Tag: Books: Translated Texts


Review: Embers

Posted 11 June, 2020 by Lianne in Books / 1 Comment

Embers
By: Sándor Márai
Format/Source: Paperback; my purchase

A castle at the foot of the Carpathian mountains in the 1930s. Two men, inseparable in their youth, meet for the first time in forty-one years. They have spent their lives waiting for this moment.

Four decades earlier a murky, traumatic event – something to do with a betrayal, and a woman – led to their sudden separation. Now, as their lives draw to a close, the devastating truth about that moment will be revealed.

Embers is a masterpiece – an unforgettable story of passion, fidelity, truth and deception.

I’ve mentioned this in the past but I tend to buy books while I’m on holiday, local/national authors from the country I’m visiting. I picked up this book whilst in Budapest; it has long been on my wish-to-read radar anyway, but it was perfect picking this book up in Hungary 🙂 If I remember correctly I started reading this book on the travel back home, lol.

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Review: Frantumaglia

Posted 28 April, 2020 by Lianne in Books / 0 Comments

Frantumaglia: A Writer’s Journey
By: Elena Ferrante, Ann Goldstein (Translator)
Format/Source: Hardback; my purchase

In this collection of writings and responses gathered from over 30 years of correspondence, the reclusive Italian author addresses her unwavering decision to remain anonymous, her literary inspirations, Italian politics and culture, and the role of the writer (and the publisher) in modern society. Ferrante’s voice is as direct, penetrating, acute, inspiring, and intimate as it is in her acclaimed novels.

This book invites readers into Elena Ferrante’s workshop. It offers a glimpse into the drawers of her writing desk, those drawers from which emerged her three early standalone novels and the four installments of My Brilliant Friend, known in English as the Neapolitan Quartet. Consisting of letters, essays, reflections, and interviews, it is a unique depiction of an author who embodies a consummate passion for writing.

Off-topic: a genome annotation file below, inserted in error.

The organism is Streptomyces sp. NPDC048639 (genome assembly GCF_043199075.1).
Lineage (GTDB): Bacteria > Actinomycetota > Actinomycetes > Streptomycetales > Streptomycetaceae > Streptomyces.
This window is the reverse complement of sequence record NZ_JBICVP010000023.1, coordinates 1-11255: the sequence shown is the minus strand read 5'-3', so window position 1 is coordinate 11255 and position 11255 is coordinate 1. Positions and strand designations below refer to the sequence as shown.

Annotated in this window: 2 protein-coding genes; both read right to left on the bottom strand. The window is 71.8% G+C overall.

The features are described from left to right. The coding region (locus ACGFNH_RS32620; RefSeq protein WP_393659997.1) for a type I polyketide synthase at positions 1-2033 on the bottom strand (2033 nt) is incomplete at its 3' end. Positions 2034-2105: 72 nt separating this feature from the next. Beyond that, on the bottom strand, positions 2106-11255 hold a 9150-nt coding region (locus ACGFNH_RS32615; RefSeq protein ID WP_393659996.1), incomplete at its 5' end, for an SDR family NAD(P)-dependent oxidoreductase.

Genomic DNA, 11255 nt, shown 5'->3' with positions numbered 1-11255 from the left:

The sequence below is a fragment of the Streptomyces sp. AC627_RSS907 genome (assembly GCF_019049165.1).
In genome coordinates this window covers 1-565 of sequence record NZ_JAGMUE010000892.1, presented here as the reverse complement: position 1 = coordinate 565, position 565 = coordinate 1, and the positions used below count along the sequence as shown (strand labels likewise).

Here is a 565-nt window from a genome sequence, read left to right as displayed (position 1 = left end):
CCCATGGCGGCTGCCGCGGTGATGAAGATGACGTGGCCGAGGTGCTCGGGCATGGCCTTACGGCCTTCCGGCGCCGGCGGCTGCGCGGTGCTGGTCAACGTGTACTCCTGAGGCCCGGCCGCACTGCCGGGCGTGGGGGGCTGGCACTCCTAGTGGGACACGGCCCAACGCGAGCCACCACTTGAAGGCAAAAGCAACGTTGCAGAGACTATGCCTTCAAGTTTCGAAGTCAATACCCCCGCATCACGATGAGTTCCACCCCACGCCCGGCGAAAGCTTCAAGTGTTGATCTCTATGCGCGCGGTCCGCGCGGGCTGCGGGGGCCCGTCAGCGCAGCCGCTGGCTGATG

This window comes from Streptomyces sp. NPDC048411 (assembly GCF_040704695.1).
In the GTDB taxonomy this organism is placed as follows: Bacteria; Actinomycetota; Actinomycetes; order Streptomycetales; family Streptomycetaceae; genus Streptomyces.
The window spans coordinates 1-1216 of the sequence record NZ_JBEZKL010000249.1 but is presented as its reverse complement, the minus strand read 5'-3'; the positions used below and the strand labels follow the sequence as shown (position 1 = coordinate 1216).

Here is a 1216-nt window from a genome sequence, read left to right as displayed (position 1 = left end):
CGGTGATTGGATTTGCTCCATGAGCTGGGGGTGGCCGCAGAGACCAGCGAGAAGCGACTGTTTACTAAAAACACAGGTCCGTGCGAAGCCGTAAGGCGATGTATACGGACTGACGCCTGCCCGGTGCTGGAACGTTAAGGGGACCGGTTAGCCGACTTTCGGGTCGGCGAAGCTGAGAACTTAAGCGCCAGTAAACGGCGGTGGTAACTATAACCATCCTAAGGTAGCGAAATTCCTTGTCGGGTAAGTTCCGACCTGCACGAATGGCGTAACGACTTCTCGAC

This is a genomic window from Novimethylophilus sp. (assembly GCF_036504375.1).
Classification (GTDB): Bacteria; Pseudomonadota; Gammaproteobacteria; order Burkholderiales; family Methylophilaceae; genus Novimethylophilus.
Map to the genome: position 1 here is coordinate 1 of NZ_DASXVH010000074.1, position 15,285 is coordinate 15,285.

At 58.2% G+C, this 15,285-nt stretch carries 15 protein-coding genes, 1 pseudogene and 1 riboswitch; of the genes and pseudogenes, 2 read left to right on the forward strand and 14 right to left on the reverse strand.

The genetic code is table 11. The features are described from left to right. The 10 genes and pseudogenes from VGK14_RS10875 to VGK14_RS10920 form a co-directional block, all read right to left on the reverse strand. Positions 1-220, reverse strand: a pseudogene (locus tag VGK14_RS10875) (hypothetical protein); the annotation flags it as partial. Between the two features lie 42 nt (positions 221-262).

In these pages Ferrante answers many of her readers’ questions she addresses her choice to stand aside and let her books live autonomous lives. She discusses her thoughts and concerns as her novels are being adapted into films. She talks about the challenge of finding concise answers to interview questions. She explains the joys and the struggles of writing, the anguish of composing a story only to discover that that story isn’t good enough. She contemplates her relationship with psychoanalysis, with the cities she has lived in, with motherhood, with feminism, and with her childhood as a storehouse for memories, impressions, and fantasies. The result is a vibrant and intimate self-portrait of a writer at work.

I finally read it, omg. This book has been sitting on my TBR pile for some time now. I’ve read pretty much all of her books to date save for maybe one or two of the more recent stuff, but I was pretty excited for this one because it promised to provide insight into her writing process her thoughts aout writing and her stories and whatnot.

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Review: Eva Sleeps

Posted 6 April, 2020 by Lianne in Books / 0 Comments

Eva Sleeps
By: Francesca Melandri, Katherine Gregor (Translator)
Format/Source: Paperback; my purchase

Out of the struggles and conflicts in the border regions of Northern Italy and Austria and the rich history that has resulted from this meeting of cultures, comes a family story that embodies the history of nations. Eva, a forty-year-old public relations professional living in Northern Italy, recieves an unexpected message from Southern Italy. Vito, a man she briefly knew as a child as a friend of her mother’s, is very ill and would like to see her one last time. He is a retired police officer who was stationed in the north during the late-sixties, a period rife with tension, protest, and violence. These troubles, however, did not stop a young hapless policeman from falling in love with the “wrong” woman, a girl named Gerda from Austrian Tyrol, an inventive and accomplished cook, a single mother with a rich family history of her own, a northerner, the sister of a terrorist, and Gerda’s mother.